Where is your child?” the security guard asks me. “I don’t have a child,” I reply, wondering if he thought I’d misplaced it. “Then you can’t come in.” Thus my attempt to visit the Children’s Hall of the National Library in west Beijing was almost frustrated.
I explained to the guard that I was there to do some research on children’s literature and just when I was beginning to think it might be quicker to conceive a child and wait till it was of reading age than try to deal with this unexpected hurdle, a member of staff inside the library saw me in the doorway and came to see what was going on.
It was a Saturday afternoon in early February and despite the smog, the futuristic architecture of the children’s library managed to leap out of the gloom, clashing with the faux traditional style of the main library. And it was packed. Children were streaming past, dragging their parents to the reception desk. Inside were unknown hundreds of kids at tiny tables, on foam floor tiles, on parents’ laps.
The librarian asked what I wanted. I explained my project and was admitted. We stood at the desk as she helped me look things up on the system, and I began to notice just how different it was from a visit to a library in my own country, the UK.
First of all, on my last visit back to my hometown on the edge of what in China would be a second tier city, I found that the library’s children’s department had been banished from its own room to just being a section. Its former location, where I’d sit on plastic stools with my sister and select enough books to max out my allowance, is now filled with computers intended to “re-skill” local adults. There simply aren’t as many children, though I expect a visit to the British Library in London is a bit more lively.
Here in Beijing, just like in any book shop I’ve ever been to in China, children were everywhere. Reading books, discussing books and manning the front desk. Back in England my mother is pretty much the youngest volunteer. Junior visitors here took their parents’ ID cards to scan them in at the entrance. I saw families being turned away simply because the parents hadn’t both brought their ID cards to be checked into the system. Others had to go to another building to check in their bags before coming back and trying to get through security again.
The librarian had difficulty finding some of the books I was looking for. “We only really stock books up to about 3 or 5 years old,” she told me. Again, you’d be hard-pressed to find anything newer than five years old back home, though at least the classics new and old are still there.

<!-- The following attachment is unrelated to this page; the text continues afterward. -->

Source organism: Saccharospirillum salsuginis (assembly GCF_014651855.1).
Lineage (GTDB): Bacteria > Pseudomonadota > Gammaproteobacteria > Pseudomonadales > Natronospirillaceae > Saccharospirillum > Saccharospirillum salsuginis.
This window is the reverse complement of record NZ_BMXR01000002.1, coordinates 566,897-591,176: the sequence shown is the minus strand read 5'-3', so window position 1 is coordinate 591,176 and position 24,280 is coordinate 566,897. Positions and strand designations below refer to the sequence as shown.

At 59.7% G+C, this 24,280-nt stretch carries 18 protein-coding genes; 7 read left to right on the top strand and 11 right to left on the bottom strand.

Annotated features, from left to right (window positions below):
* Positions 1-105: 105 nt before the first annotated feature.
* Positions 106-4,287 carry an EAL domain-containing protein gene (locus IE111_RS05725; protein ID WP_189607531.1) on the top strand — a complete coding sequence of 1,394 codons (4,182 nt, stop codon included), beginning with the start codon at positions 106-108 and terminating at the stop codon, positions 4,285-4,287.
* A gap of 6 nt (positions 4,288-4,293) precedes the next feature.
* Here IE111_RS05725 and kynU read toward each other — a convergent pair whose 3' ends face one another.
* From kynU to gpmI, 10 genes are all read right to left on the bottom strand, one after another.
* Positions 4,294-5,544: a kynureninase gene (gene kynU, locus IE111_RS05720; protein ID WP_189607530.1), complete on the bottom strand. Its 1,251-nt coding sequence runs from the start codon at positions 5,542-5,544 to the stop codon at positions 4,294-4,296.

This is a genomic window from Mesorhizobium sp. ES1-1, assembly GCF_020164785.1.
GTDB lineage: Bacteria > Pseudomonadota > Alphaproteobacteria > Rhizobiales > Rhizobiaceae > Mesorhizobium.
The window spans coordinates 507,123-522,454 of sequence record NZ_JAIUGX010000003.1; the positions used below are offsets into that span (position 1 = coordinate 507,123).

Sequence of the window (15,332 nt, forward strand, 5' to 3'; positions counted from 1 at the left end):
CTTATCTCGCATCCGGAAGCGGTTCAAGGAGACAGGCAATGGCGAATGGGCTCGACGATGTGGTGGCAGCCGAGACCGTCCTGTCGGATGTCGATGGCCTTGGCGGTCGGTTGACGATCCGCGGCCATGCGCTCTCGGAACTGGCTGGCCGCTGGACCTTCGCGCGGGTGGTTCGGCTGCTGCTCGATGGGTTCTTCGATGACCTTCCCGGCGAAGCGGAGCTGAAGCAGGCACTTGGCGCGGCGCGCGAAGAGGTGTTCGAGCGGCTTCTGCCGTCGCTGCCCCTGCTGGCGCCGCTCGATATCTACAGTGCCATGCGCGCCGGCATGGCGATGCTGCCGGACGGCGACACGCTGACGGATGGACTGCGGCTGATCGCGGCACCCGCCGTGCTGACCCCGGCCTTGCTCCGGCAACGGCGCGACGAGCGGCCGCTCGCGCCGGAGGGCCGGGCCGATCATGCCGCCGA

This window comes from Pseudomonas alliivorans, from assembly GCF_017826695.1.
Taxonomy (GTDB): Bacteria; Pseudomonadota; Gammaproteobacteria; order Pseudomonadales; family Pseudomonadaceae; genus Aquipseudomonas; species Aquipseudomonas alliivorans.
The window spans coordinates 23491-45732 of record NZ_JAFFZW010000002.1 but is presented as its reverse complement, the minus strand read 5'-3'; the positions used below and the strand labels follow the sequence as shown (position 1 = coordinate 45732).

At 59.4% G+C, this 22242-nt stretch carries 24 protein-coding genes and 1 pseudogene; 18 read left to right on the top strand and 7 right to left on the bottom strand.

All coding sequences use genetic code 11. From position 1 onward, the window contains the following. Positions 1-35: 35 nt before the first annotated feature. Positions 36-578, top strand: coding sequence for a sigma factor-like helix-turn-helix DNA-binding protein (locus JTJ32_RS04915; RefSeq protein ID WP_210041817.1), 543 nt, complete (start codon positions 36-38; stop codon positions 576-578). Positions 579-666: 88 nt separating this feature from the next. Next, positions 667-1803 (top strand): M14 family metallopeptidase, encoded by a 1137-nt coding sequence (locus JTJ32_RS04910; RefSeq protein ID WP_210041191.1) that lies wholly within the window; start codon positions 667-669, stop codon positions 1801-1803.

The librarian escorts me through the throngs of very small children and furniture upstairs where everything and everyone is slightly larger. She’s showing me a section of books similar to what I’m looking for when a mobile phone starts ringing. And keeps ringing. The librarian approaches the adult from where the sound is emanating to tell her that her phone is ringing. “I know,” says the lady, who must be the parent of one of the silent children nearby, “I wasn’t going to answer.”
My guide deals with her and takes me to the stacks to show me another set. Again, more mobile ringing, this time with a loud “Wei?” as the parent takes the call, the couple of children looking up possibly being his offspring.
We tiptoe through the shelves and over the children to a sort of crossroads where a dad, or someone who likes no background noise when making calls, has dialled a number and is bringing his phone to his ear to start a conversation bellowing, “Eyy! I’m in the library. Where are you?” And I’m left wondering whether the no-child-no-entry policy is part of the library’s efforts just to keep all adults out. Thankfully the kids were good as gold and old enough to be conditioned to China’s requirement of total noise. Absorbed in their books, they were just getting on with things, but for the adults, maybe the quiet was becoming unsettling.
On leaving the library there was one last crucial difference: getting out. It was easy – just a door to the outside, next to the entrance where children were getting their ID ready while waiting to go through the metal detectors. Back home all the books have anti-theft tags that trigger detectors at the exit. With a list of titles for my project I head back to the subway realizing that a kid’s visit to a library itself might be more instructive in how life is going to be in that country than what’s contained in any of the books.